Researcher of the month – University of Copenhagen

CARTNET > Researcher of the month

Emilia Wedel

e-mail: emiliawe@ucm.es
twitter: @EmiliaWedel

Affiliations
University Complutense of Madrid
Department of Animal Health
Faculty of Veterinary Medicine
Avenida Puerta de Hierro s/n
28040 Madrid, Spain

Pharmacist
PhD student at University Complutense of Madrid
Antimicrobial Resistance Unit
Madrid, Spain

Education and Experience

The first two years studying Pharmacy at Westfälische Wilhelms-Universität Münster, Germany, were about gaining basic knowledge in a broad field of sciences, during which I caught my first glimpse of what it means to work in a microbiology laboratory.

Throughout the secondary studies in Pharmacy the scientific knowledge was specialized by putting it in a pharmaceutical context.

Part of that formed a project on interdisciplinary subjects called Pharmschool, in which my group focused on antiarrhythmic drugs. After the extraction of glycosides from local plants with effect on the heart, we worked on creating a rapid test to identify digoxin in medical drugs and simulated an electrical cardioversion on heart muscle cells. 

After completing my university studies in April 2017, I started off doing an internship as a pharmacist at Bayer AG, Supply Center Berlin in the Department of Quality Control. For 6 months I had the chance to assist in the supervision of analytical stability programs, to plan a laboratory production transfer and take part in various GMP and compliance projects. 

During a following 6-months internship at a pharmacy in Berlin, my theoretical knowledge of the manufacturing of creams, capsules and other medication prescribed was taken into practice. Furthermore, pharmaceutical law and the pharmaceutical consultation concerning customer medication was trained with emphasis. The latter of course included antimicrobial drugs and taking on the rising threat of resistant bacteria.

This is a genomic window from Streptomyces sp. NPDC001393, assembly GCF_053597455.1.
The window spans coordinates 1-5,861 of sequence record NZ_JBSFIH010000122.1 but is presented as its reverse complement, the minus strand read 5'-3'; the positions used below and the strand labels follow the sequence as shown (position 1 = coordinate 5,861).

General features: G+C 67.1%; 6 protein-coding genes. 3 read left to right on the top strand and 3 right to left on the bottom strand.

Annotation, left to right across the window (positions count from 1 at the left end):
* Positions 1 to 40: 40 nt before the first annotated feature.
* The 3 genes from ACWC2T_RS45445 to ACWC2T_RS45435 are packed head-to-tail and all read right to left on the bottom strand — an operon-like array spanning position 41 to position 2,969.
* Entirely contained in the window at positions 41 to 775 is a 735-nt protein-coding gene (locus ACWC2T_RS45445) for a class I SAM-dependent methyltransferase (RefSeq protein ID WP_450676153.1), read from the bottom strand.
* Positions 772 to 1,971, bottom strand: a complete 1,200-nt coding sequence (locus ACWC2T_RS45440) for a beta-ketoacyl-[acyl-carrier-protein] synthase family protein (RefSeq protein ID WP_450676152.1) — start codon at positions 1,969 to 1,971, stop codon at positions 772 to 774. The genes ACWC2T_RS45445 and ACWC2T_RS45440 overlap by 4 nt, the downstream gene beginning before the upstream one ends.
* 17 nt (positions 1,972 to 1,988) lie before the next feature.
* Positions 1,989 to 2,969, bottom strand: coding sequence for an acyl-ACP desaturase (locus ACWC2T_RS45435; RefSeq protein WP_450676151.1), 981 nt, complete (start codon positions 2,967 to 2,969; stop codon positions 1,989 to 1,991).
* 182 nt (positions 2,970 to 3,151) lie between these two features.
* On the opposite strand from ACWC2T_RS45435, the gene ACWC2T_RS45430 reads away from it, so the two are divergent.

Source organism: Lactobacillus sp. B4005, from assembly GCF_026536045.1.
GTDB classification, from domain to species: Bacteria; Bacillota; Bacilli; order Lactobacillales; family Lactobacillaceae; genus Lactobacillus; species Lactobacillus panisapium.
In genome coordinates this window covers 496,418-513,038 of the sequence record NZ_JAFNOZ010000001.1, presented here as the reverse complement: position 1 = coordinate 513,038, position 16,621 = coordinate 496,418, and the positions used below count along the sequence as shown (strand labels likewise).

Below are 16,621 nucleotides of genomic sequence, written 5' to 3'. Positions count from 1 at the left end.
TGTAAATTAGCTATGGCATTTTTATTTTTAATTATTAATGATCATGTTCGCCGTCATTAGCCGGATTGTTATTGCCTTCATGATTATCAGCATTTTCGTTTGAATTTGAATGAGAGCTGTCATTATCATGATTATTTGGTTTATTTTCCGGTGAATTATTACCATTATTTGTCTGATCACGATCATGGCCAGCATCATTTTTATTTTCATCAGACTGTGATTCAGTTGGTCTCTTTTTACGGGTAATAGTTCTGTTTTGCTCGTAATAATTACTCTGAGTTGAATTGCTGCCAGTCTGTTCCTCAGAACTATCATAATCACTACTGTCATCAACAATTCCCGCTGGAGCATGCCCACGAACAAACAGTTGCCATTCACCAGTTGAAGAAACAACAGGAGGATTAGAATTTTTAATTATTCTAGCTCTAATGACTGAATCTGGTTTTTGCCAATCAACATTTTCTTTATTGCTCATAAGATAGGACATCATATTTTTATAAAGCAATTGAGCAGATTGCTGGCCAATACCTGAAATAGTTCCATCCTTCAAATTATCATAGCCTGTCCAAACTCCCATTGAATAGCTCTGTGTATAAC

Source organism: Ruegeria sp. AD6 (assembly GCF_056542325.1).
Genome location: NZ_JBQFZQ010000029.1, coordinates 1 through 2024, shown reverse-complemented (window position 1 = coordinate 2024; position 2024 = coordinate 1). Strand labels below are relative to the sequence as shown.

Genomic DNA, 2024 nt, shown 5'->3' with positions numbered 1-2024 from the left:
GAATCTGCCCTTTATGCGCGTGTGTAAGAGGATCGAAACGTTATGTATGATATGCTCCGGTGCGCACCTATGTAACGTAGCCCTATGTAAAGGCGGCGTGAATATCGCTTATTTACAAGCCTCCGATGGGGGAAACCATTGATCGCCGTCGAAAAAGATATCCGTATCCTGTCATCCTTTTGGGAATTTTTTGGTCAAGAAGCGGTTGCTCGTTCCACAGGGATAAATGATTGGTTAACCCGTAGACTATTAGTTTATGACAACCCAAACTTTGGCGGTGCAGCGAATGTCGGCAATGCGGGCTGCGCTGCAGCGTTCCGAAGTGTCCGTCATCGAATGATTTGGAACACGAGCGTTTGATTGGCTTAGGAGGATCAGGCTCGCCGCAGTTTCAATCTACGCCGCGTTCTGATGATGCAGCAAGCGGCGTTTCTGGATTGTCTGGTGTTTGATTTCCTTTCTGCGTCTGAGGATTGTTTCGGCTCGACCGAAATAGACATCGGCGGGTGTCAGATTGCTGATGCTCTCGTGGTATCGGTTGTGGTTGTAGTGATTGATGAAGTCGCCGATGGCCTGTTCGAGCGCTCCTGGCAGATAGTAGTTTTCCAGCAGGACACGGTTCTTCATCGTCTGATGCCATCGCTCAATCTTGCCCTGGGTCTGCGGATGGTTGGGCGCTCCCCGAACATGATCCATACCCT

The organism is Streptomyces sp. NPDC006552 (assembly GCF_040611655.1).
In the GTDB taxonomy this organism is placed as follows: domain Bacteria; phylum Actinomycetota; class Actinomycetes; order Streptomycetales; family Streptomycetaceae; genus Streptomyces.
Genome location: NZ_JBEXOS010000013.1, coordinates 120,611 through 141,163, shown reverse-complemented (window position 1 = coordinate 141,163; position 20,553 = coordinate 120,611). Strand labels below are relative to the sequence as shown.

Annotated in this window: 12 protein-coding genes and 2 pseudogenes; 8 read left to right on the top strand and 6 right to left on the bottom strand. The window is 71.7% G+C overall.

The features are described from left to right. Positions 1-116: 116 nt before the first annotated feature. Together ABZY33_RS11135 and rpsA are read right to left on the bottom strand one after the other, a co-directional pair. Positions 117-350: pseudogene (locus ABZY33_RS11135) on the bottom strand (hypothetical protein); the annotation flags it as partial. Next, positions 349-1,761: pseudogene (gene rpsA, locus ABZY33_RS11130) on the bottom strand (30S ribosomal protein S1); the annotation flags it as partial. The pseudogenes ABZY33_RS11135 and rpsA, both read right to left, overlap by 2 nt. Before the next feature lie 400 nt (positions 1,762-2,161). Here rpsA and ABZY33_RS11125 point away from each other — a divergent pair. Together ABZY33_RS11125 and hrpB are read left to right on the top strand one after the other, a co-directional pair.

In June 2018 I successfully took the state examination in pharmacy law and pharmaceutical practice.

ESR13: Tackling resistance gene transmission on farms

For some time, large conjugative plasmids were thought to be the type of plasmids that mainly contributes to dissemination of antimicrobial resistance genes. Today it is known that not only large plasmids but also small multi copy plasmids play a very important role when it comes to the spread of antimicrobial resistance of high clinical relevance. Investigating the adaptation of small plasmids in bacterial hosts and how host-specific factors facilitate the adaptation leads to knowledge about the mechanisms, which make it possible that plasmids overcome biological fitness costs and persist in different bacterial hosts. 

Aims of my project are to elucidate the adaptation mechanisms of plasmids in new bacterial hosts and to understand how biological fitness cost is compensated by the bacterial host. In order to do so, I will perform stability and compensatory evolution experiments followed by the evaluation of the results via genomics and transcriptomics technologies. Furthermore, testing and identifying substances/combinations of substances that interfere with plasmid transfer and/or adaptation in the host is of special interest.